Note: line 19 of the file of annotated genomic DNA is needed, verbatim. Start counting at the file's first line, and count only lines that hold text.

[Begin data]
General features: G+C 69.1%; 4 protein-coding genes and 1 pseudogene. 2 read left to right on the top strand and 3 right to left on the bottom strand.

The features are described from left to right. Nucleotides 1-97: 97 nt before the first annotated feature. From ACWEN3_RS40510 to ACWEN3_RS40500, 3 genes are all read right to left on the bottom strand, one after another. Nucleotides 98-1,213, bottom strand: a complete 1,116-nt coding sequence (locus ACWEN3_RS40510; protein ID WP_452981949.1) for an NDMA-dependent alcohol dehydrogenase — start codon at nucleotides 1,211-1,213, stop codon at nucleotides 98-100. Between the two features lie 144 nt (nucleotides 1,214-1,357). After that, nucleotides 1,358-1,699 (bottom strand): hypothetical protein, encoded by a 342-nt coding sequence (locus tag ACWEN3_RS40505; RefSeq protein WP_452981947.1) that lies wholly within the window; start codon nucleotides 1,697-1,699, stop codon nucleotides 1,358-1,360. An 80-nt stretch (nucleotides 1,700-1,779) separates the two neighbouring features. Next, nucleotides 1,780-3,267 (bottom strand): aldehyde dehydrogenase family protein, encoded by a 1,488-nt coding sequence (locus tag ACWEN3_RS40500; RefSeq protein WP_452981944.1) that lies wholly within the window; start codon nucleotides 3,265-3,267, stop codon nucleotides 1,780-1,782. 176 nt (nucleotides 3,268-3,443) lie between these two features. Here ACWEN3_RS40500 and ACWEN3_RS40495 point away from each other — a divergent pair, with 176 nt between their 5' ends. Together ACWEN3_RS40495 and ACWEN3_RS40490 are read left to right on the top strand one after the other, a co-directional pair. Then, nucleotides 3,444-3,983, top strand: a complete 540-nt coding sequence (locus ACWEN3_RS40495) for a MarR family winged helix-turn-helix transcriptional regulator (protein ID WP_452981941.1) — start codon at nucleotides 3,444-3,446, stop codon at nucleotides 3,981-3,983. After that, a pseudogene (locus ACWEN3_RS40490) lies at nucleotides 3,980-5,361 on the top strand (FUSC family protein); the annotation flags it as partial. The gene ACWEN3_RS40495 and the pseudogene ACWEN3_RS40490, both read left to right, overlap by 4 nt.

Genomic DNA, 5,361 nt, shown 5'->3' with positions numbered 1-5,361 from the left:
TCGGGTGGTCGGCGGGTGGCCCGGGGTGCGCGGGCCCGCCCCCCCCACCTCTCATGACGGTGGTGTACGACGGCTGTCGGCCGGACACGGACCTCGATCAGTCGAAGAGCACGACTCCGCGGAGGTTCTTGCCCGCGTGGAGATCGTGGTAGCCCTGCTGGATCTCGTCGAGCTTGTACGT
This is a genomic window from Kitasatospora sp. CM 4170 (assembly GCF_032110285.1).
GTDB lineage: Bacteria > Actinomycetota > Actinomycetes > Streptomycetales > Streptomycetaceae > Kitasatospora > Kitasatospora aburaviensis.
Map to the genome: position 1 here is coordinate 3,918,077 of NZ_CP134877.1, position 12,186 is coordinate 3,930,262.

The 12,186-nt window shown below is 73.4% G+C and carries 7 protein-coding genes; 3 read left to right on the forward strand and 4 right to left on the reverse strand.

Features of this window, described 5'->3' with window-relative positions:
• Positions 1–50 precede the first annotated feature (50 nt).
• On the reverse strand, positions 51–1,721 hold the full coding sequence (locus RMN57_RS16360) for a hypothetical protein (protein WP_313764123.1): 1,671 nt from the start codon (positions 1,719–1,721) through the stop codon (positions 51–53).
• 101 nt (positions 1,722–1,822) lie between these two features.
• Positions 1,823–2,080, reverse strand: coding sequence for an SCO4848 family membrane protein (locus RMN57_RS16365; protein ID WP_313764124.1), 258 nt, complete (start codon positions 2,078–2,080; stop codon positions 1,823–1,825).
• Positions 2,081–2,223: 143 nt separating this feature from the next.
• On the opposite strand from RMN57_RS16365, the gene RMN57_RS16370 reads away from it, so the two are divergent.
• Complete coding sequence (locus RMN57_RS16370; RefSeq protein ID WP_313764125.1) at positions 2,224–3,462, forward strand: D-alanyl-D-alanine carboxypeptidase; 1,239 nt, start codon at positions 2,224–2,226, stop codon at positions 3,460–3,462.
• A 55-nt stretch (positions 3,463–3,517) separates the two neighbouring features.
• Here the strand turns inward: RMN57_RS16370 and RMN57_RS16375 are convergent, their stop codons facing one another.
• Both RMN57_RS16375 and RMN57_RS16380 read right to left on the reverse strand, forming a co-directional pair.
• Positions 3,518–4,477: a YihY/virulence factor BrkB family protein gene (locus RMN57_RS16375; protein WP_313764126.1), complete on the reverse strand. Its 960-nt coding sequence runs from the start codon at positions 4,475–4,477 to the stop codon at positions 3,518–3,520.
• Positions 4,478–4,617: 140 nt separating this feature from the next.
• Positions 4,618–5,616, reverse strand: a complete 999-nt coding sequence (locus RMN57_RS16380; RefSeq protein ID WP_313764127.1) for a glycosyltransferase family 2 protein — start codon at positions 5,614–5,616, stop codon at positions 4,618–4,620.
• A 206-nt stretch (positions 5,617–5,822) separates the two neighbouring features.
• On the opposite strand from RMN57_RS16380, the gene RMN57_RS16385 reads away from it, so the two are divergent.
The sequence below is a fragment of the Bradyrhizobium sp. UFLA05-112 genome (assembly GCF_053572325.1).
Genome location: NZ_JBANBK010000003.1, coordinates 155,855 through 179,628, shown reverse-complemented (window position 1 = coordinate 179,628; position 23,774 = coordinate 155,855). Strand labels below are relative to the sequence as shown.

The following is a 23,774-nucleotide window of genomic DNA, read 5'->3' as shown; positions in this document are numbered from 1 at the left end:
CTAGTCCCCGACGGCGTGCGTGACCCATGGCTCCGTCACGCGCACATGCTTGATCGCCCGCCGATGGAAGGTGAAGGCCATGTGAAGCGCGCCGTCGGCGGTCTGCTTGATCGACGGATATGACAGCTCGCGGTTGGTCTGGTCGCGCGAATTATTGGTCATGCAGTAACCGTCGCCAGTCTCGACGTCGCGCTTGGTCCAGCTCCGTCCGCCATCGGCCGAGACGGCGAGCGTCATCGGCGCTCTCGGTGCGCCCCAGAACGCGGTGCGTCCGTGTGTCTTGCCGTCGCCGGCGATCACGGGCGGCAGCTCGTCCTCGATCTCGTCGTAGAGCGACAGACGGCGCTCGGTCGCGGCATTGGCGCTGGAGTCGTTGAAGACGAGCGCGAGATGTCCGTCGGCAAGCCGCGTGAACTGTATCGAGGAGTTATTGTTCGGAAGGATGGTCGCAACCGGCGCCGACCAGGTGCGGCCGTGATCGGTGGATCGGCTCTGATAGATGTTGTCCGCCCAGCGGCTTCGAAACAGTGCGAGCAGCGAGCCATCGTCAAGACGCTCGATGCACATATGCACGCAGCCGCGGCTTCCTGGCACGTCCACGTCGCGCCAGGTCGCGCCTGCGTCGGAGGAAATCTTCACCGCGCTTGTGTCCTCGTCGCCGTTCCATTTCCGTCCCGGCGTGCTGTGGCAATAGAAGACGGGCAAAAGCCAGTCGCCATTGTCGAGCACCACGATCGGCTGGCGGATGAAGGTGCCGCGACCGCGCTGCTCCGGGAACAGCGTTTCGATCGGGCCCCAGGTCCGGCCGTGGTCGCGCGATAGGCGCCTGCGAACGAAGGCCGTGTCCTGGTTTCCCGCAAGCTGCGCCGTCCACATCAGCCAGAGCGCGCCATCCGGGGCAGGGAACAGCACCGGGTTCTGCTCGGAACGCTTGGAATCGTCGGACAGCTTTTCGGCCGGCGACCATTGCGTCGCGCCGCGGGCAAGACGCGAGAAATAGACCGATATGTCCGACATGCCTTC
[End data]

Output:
• Both RMN57_RS16375 and RMN57_RS16380 read right to left on the reverse strand, forming a co-directional pair.